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I would like to be able to choose whether to maximize in the current monitor or maximize to span over all monitors.

Is there a built-in feature (with a shortcut) or a program that can be used to maximize a window to span over multiple displays and fill them?

edit Preferences

  • not dependent on hardware
  • provides visual feedback that it is installed, only where it is necessary (eg. next to the maximize button, and in the window's right-click control menu)

I forgot to use my homework but, as an old-fashioned Windows XP user, and encouraged by CharlieRB, I DDGed 'multi-monitor maximize' on the all-featureful and read that UltraMon could do it, although that is a paid one. (I need this single feature sometimes but not often enough to justify a payment for the pack.) The Q How can you maximize a window on to dual monitors in Windows 7? suggests an autoit script with Windows 7, however does it do visual indicators and buttons? While I'm a fan of keyboard, I also use the mouse (actually I tend to like to use them in a mutually exclusive way). Looking for the open-source (openness I prefer) alternatives on the good, only Dual Monitor Tools by Gerald Evans looked like it could have this feature but it seems it doesn't. Since I already use Filebox eXtender and DM2 and greatest-thing-since-wheel FlashFolder , I realize how important for me it is that these provide on-context (ie. as in on-topic) visual feedback of they being installed, what I think the autoit script is lacking.

I use an Nvidia card at home and an integrated Intel card at the workplace, but I would prefer a solution that is 'portable' in the sense it's not depending on my hardware (vgacard|GPU-agnostic).

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You are trying to overcome a window only expanding in the current monitor when you click the maximize button, correct? – CharlieRB May 3 '13 at 11:45
@CharlieRB I would like to be able to choose whether to "expand in the current monitor" and "maximize to span over all monitors". Both has its situations when it is useful. – n611x007 May 3 '13 at 12:58
OK. That's what I thought. Can you please edit your question with more details like; what version of Windows are you using? What video card are you using? What have you researched/tried so far? These details will improve your chance of getting a helpful answer. – CharlieRB May 3 '13 at 16:13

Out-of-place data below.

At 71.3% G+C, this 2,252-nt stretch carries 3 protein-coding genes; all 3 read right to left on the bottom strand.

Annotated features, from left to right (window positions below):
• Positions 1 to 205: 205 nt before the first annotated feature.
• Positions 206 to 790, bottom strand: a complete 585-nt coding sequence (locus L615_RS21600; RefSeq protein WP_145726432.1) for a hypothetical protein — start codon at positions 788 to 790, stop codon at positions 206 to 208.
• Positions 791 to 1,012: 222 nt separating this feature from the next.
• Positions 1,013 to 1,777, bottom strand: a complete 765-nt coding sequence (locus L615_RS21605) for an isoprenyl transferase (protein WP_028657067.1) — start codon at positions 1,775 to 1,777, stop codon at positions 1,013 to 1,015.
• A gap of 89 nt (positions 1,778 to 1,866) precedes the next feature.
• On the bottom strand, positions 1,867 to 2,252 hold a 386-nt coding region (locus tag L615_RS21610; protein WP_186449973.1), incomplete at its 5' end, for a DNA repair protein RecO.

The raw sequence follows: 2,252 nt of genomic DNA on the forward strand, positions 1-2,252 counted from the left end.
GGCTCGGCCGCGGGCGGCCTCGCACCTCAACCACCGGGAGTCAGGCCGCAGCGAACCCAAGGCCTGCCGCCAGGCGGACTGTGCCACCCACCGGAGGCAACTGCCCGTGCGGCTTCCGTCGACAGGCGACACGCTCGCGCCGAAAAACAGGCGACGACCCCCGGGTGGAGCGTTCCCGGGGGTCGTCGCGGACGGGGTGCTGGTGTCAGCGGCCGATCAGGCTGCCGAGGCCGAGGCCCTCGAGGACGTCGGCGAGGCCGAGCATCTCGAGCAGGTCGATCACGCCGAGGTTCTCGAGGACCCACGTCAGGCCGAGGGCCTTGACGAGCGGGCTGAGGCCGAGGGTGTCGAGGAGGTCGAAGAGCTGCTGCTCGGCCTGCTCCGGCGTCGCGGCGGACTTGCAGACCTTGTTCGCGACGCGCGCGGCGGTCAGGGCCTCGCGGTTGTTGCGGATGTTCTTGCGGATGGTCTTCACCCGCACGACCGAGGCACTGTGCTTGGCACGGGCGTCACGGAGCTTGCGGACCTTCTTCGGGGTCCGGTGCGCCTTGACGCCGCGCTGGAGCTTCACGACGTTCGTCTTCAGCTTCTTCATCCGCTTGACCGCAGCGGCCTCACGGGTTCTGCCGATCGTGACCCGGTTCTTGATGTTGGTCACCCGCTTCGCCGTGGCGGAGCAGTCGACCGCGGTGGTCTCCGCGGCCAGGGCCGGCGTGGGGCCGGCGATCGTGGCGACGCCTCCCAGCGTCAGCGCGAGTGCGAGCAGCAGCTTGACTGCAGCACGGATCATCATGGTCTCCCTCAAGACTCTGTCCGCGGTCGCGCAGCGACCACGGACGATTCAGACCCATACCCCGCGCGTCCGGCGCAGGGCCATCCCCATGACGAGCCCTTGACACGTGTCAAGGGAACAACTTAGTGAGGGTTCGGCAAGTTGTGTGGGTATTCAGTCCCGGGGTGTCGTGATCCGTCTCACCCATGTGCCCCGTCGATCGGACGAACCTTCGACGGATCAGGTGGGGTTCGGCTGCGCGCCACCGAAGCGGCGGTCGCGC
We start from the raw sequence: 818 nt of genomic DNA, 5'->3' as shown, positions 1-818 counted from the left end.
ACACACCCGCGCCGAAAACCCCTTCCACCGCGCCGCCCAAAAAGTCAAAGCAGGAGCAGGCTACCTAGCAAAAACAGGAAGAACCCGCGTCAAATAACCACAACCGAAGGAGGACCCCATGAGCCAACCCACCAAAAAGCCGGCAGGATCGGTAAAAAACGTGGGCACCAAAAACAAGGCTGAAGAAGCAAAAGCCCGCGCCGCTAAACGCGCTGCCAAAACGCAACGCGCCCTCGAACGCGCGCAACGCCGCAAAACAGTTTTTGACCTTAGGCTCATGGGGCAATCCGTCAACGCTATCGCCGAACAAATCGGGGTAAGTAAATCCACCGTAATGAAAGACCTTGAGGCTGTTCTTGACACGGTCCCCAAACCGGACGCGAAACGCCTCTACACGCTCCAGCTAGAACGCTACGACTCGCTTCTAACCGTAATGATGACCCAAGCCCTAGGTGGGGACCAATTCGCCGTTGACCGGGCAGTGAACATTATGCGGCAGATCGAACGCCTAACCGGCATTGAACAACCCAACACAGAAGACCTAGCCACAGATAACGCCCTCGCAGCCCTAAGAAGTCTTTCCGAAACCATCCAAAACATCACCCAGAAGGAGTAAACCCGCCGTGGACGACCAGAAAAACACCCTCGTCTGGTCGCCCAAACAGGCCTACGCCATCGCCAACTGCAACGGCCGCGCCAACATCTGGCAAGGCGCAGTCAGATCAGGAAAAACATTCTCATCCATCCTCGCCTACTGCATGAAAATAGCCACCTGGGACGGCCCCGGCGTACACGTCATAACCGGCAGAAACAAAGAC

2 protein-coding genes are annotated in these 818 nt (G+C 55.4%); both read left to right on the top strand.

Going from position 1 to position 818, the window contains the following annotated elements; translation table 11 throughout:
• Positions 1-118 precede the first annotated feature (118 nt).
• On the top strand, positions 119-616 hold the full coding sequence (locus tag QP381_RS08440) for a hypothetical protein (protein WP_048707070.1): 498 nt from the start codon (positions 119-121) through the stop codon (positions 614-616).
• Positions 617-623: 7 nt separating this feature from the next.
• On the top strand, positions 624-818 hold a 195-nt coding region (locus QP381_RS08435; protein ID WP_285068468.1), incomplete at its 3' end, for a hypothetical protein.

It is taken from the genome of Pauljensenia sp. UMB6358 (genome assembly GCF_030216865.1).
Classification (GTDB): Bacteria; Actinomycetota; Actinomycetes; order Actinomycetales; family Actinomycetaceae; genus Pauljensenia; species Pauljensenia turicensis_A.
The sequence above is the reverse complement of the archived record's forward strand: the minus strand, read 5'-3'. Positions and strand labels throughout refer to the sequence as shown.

@CharlieRB thanks for pointing me in the right direction, now I edited my question to incorporate my research. – n611x007 May 5 '13 at 7:55

You can do this with the "Maximize to desktop" function of Ultramon.

This will maximize a program across multiple physical screens.

enter image description here


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Looks great! I wish Ultramon had aa free version. It features a lot more than I actually need - they look useful so I think it's not bloated - it's just more. – n611x007 May 5 '13 at 18:13

The extension of the desktop

This allows you to connect two monitors to your computer, your video card must have accordingly over 2 monitor slots. Once you have connected the two screens on your PC will appear on your desktop sync them. Click with your right mouse button on the desktop and go to "Properties". Then select the new window, under "Settings" and click the bottom right on "Advanced". It should appear at the top right of the driver for your graphics card. Click the box. Depending on the graphics card and driver this category will be displayed differently. In most cases, there is a button labeled "Graphics Properties", you must click on the now. In the new window, select "Display Devices" and look for a function, the "Extended Desktop" is. If necessary, you must first have to click on a button with "Multiple Displays". Select next to "Extended Desktop" your secondary device, confirm the action below with "OK". Your desktop should now be strecken.5 across both monitors Setting the 2 monitors at distances

If you have problems with setting up your desktop, this could be due to your graphics card driver. Inform yourself on the manufacturer's website about you in accordance with current drivers and install them. Even with laptops with a monitor slot in this way you can stretch the desktop across two monitors. To get from one screen to another, you must move the mouse just over the edge of the right or the left screen. If you want to move window, you must reduce these usually before and then dragging them down.

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Although this is a great explanation of how to expand the desktop, I believe they already have their desktop expanded. This is asking how to get a program window to span multiple monitors when you click maximize. – CharlieRB May 3 '13 at 11:48

I have tried this in Google Chrome. I have two monitors, so I docked it to the right side of my right monitor and then stretched it out to the left side of my left monitor and it worked fine. This works best if the monitors are the same size and there is not a large gap between them.

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